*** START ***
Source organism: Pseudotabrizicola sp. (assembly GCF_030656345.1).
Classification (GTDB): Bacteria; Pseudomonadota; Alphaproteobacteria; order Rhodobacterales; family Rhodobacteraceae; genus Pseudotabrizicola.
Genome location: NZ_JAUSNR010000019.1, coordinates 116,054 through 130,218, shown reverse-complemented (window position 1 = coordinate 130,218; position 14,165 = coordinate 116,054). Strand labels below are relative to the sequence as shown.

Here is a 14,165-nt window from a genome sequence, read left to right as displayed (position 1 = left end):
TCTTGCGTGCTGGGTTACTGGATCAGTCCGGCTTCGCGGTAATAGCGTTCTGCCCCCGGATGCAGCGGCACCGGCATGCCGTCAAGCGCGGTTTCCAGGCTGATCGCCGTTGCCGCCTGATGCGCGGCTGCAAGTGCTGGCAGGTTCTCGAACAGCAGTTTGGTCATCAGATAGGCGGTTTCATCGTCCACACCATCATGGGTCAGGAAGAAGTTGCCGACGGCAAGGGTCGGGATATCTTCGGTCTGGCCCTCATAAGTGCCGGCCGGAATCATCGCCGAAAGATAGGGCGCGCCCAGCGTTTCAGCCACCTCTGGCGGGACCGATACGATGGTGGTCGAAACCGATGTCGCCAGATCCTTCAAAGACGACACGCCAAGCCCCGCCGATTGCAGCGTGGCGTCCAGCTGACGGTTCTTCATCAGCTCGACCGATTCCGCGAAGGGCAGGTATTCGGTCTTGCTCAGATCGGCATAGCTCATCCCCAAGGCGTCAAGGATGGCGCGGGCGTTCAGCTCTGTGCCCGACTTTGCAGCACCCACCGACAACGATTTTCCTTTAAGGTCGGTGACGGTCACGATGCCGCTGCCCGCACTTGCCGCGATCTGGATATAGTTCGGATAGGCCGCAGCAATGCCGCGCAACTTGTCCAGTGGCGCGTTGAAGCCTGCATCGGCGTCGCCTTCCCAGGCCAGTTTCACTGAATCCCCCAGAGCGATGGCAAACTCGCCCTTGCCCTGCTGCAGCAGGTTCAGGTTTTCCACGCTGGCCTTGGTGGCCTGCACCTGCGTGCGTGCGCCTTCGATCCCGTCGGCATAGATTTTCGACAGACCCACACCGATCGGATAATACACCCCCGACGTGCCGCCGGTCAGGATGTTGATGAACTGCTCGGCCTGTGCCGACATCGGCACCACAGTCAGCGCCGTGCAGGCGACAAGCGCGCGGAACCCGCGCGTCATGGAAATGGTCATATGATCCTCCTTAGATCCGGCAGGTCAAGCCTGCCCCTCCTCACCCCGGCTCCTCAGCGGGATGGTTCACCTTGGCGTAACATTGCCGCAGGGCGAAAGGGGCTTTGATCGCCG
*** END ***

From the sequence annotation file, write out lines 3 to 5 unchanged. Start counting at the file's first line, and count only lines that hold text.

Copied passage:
Genome location: NZ_JAUSNR010000019.1, coordinates 116,054 through 130,218, shown reverse-complemented (window position 1 = coordinate 130,218; position 14,165 = coordinate 116,054). Strand labels below are relative to the sequence as shown.

Here is a 14,165-nt window from a genome sequence, read left to right as displayed (position 1 = left end):
TCTTGCGTGCTGGGTTACTGGATCAGTCCGGCTTCGCGGTAATAGCGTTCTGCCCCCGGATGCAGCGGCACCGGCATGCCGTCAAGCGCGGTTTCCAGGCTGATCGCCGTTGCCGCCTGATGCGCGGCTGCAAGTGCTGGCAGGTTCTCGAACAGCAGTTTGGTCATCAGATAGGCGGTTTCATCGTCCACACCATCATGGGTCAGGAAGAAGTTGCCGACGGCAAGGGTCGGGATATCTTCGGTCTGGCCCTCATAAGTGCCGGCCGGAATCATCGCCGAAAGATAGGGCGCGCCCAGCGTTTCAGCCACCTCTGGCGGGACCGATACGATGGTGGTCGAAACCGATGTCGCCAGATCCTTCAAAGACGACACGCCAAGCCCCGCCGATTGCAGCGTGGCGTCCAGCTGACGGTTCTTCATCAGCTCGACCGATTCCGCGAAGGGCAGGTATTCGGTCTTGCTCAGATCGGCATAGCTCATCCCCAAGGCGTCAAGGATGGCGCGGGCGTTCAGCTCTGTGCCCGACTTTGCAGCACCCACCGACAACGATTTTCCTTTAAGGTCGGTGACGGTCACGATGCCGCTGCCCGCACTTGCCGCGATCTGGATATAGTTCGGATAGGCCGCAGCAATGCCGCGCAACTTGTCCAGTGGCGCGTTGAAGCCTGCATCGGCGTCGCCTTCCCAGGCCAGTTTCACTGAATCCCCCAGAGCGATGGCAAACTCGCCCTTGCCCTGCTGCAGCAGGTTCAGGTTTTCCACGCTGGCCTTGGTGGCCTGCACCTGCGTGCGTGCGCCTTCGATCCCGTCGGCATAGATTTTCGACAGACCCACACCGATCGGATAATACACCCCCGACGTGCCGCCGGTCAGGATGTTGATGAACTGCTCGGCCTGTGCCGACATCGGCACCACAGTCAGCGCCGTGCAGGCGACAAGCGCGCGGAACCCGCGCGTCATGGAAATGGTCATATGATCCTCCTTAGATCCGGCAGGTCAAGCCTGCCCCTCCTCACCCCGGCTCCTCAGCGGGATGGTTCACCTTGGCGTAACATTGCCGCAGGGCGAAAGGGGCTTTGATCGCCG